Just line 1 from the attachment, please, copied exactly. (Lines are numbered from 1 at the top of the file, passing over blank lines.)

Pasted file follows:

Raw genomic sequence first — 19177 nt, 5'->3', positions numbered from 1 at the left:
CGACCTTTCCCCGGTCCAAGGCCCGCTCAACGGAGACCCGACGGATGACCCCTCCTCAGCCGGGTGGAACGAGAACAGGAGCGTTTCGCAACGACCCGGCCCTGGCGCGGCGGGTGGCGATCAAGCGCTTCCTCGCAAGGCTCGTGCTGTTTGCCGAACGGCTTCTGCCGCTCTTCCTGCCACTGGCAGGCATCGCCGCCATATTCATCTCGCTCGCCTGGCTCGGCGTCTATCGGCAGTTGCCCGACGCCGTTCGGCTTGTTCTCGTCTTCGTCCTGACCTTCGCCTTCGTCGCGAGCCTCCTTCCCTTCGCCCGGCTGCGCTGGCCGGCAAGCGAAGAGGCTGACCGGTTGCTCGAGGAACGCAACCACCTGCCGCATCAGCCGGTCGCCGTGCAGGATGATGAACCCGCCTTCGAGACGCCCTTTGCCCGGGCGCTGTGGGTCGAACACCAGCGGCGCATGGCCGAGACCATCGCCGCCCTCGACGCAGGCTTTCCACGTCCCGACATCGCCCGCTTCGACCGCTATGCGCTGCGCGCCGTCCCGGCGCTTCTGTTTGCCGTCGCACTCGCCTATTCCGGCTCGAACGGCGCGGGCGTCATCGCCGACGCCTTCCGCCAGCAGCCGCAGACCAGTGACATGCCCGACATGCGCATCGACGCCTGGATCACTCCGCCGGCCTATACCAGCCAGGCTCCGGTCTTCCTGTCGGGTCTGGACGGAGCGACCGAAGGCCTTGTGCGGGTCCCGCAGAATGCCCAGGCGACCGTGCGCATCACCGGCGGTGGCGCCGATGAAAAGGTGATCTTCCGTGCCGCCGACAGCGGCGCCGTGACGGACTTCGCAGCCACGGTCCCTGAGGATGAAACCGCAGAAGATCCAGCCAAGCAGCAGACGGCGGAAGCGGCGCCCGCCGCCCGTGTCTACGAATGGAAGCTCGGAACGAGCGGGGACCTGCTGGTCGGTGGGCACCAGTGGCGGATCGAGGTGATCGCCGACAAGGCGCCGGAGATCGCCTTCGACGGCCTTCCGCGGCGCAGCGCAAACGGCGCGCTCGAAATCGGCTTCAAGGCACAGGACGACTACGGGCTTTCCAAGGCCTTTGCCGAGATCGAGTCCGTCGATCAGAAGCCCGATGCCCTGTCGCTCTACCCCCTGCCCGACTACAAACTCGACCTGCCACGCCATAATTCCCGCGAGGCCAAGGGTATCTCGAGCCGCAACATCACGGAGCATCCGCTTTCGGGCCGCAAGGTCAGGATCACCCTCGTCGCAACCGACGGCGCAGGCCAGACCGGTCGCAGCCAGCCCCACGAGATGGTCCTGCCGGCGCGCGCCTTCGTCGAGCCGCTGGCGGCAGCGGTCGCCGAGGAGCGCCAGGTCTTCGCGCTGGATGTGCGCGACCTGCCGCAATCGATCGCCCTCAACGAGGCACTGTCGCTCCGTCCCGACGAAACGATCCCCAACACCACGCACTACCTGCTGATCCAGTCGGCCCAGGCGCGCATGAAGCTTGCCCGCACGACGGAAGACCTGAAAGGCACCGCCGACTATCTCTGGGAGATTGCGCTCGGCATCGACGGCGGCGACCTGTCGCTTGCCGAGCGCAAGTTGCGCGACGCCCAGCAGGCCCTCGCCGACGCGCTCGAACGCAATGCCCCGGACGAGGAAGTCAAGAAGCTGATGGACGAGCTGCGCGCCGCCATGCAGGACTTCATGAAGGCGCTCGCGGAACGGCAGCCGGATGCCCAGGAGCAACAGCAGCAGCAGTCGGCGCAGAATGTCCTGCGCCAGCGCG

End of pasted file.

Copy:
Raw genomic sequence first — 19177 nt, 5'->3', positions numbered from 1 at the left: